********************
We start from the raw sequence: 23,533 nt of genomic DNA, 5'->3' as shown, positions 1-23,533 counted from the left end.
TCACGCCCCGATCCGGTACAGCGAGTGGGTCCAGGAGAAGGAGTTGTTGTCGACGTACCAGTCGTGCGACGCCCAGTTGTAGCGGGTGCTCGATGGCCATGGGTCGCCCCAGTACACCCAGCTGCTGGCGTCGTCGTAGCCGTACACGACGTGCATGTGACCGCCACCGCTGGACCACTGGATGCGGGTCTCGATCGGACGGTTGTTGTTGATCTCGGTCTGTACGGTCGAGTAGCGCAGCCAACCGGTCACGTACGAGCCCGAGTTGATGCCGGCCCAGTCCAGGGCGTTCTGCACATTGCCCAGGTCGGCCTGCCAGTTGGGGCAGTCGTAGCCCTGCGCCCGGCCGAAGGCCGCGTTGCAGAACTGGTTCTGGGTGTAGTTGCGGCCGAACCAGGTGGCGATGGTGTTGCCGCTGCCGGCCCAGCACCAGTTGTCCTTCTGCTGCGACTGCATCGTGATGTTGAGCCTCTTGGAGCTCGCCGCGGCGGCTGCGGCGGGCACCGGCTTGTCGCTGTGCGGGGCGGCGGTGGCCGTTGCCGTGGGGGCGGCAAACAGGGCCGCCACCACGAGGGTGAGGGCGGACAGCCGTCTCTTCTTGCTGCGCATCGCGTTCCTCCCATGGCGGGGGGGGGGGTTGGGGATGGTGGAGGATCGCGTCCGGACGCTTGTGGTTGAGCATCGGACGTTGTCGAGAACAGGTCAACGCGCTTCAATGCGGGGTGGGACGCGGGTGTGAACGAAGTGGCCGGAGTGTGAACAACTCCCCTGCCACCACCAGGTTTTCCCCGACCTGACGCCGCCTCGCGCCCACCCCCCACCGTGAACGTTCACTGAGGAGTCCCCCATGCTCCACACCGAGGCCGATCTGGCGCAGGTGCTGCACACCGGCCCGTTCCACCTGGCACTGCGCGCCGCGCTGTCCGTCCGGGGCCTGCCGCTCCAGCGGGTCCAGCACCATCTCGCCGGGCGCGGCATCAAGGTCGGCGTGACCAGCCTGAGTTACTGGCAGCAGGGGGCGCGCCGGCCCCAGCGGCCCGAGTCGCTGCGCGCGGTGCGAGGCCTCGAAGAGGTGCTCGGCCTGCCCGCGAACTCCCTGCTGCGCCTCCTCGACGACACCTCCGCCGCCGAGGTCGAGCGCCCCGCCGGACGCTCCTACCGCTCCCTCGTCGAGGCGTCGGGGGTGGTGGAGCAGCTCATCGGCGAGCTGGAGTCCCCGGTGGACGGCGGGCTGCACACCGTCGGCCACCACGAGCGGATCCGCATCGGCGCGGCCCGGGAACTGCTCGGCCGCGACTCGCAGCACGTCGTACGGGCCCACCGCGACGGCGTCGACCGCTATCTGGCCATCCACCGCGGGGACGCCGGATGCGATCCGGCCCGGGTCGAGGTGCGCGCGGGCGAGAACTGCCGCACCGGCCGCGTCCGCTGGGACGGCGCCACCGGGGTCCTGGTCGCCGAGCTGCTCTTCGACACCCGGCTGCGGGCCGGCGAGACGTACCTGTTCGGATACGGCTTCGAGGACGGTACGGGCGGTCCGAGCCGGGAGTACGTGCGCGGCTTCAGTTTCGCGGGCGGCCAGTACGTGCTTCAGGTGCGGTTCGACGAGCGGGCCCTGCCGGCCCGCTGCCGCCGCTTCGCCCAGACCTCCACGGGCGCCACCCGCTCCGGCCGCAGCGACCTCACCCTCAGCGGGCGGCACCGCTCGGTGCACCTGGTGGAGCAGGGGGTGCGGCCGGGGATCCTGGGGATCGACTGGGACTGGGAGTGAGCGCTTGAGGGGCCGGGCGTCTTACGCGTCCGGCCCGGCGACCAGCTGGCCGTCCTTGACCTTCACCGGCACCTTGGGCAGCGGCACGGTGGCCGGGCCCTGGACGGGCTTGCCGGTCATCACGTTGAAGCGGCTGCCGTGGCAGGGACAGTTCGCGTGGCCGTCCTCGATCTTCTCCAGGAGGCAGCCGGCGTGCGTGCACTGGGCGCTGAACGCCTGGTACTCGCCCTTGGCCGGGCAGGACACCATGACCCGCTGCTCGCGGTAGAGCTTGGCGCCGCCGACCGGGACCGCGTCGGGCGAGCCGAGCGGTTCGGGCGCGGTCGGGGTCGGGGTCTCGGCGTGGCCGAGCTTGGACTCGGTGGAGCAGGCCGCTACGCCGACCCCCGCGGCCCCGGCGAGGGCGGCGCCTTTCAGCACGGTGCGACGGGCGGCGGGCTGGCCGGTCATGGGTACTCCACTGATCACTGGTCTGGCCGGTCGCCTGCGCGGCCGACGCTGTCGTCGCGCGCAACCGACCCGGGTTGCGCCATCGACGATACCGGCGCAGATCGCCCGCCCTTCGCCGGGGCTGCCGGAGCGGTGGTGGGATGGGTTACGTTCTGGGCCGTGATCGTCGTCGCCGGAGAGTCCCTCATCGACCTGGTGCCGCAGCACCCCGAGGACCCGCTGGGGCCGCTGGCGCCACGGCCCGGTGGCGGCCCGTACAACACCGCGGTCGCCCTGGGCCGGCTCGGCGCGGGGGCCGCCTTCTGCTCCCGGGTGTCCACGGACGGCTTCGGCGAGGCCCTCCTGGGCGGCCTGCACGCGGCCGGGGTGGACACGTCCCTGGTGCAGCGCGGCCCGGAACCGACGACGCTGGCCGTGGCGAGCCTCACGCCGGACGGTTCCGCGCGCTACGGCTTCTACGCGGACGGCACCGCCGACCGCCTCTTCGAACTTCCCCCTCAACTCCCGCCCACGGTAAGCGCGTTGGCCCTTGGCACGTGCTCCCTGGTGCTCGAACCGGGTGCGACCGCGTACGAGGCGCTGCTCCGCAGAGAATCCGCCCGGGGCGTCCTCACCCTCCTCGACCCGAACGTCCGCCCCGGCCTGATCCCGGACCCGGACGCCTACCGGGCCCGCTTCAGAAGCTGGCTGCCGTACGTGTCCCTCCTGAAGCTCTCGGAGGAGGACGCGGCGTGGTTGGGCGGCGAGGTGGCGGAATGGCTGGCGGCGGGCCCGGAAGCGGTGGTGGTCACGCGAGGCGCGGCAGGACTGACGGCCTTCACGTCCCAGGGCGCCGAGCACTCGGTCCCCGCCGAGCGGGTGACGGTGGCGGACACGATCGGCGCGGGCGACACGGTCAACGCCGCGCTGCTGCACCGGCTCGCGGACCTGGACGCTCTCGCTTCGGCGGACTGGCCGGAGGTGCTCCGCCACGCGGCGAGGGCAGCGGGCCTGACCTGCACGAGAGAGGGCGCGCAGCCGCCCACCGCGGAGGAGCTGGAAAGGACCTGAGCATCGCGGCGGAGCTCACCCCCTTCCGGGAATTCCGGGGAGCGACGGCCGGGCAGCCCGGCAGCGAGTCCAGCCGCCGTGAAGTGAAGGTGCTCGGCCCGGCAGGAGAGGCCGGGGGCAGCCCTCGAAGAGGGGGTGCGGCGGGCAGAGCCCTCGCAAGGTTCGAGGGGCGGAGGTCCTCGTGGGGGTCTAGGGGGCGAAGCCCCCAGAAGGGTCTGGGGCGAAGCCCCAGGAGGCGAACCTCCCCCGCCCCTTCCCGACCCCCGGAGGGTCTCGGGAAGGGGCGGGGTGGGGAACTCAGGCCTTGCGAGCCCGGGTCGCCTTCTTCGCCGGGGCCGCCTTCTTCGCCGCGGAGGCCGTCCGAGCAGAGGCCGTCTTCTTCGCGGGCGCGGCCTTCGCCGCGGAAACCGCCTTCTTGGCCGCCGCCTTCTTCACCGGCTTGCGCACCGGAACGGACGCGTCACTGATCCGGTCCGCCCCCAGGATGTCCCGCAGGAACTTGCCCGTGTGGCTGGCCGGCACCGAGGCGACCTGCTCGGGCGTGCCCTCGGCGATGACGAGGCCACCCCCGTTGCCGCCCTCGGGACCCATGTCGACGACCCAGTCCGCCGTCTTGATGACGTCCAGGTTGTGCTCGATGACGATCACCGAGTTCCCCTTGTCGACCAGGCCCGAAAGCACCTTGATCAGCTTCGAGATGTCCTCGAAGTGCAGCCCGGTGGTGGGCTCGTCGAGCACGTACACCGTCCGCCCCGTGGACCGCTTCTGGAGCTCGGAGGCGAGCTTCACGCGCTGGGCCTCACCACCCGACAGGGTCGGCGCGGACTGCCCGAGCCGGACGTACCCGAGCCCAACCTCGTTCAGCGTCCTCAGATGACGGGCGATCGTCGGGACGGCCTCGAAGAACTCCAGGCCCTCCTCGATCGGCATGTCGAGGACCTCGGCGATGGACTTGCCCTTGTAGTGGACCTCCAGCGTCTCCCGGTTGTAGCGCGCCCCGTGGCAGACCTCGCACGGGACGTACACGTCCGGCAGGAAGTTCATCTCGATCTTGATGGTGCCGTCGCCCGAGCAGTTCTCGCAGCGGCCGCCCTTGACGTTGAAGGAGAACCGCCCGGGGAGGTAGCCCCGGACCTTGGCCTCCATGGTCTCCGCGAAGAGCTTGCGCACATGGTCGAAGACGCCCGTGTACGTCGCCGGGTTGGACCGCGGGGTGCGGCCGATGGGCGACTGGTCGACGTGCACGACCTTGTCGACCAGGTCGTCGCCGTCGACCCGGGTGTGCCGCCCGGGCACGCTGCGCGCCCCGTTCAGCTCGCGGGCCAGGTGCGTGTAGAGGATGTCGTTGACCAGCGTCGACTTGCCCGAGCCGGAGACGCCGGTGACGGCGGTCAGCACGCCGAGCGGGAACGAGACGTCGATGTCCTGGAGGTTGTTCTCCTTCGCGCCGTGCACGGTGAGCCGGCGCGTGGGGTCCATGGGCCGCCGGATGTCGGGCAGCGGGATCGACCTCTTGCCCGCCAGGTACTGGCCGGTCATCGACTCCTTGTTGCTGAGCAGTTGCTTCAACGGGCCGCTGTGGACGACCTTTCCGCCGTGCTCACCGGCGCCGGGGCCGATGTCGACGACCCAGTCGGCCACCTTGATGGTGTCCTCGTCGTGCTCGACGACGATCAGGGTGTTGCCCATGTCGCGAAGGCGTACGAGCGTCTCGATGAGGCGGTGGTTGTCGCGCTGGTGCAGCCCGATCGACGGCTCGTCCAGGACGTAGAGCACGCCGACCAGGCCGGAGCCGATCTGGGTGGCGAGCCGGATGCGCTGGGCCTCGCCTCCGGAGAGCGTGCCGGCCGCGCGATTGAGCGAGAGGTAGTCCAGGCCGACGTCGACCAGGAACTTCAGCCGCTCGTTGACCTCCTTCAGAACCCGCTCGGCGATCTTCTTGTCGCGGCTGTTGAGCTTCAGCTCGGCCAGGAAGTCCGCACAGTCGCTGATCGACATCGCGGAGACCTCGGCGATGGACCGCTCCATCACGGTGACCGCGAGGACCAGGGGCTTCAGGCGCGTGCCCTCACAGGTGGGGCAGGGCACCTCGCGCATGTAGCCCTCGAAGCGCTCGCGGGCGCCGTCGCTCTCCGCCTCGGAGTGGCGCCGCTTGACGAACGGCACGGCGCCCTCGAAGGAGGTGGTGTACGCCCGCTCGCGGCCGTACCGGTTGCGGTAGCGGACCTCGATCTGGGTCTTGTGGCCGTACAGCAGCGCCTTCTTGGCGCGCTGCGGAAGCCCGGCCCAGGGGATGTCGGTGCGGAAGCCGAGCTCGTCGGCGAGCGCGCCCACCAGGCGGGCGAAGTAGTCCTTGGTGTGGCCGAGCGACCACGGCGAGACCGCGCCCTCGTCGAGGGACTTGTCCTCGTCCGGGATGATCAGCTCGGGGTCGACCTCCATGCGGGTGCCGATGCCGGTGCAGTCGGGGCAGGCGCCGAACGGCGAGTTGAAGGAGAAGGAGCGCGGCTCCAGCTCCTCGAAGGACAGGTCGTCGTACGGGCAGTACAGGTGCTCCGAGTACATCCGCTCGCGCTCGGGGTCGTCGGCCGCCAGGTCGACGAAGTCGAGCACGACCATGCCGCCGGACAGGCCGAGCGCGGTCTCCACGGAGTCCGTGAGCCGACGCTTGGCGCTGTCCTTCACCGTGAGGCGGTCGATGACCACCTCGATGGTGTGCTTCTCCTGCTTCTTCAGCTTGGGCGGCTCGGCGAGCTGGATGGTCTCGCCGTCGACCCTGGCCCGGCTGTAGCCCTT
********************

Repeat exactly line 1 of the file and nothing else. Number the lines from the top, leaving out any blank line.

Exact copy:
We start from the raw sequence: 23,533 nt of genomic DNA, 5'->3' as shown, positions 1-23,533 counted from the left end.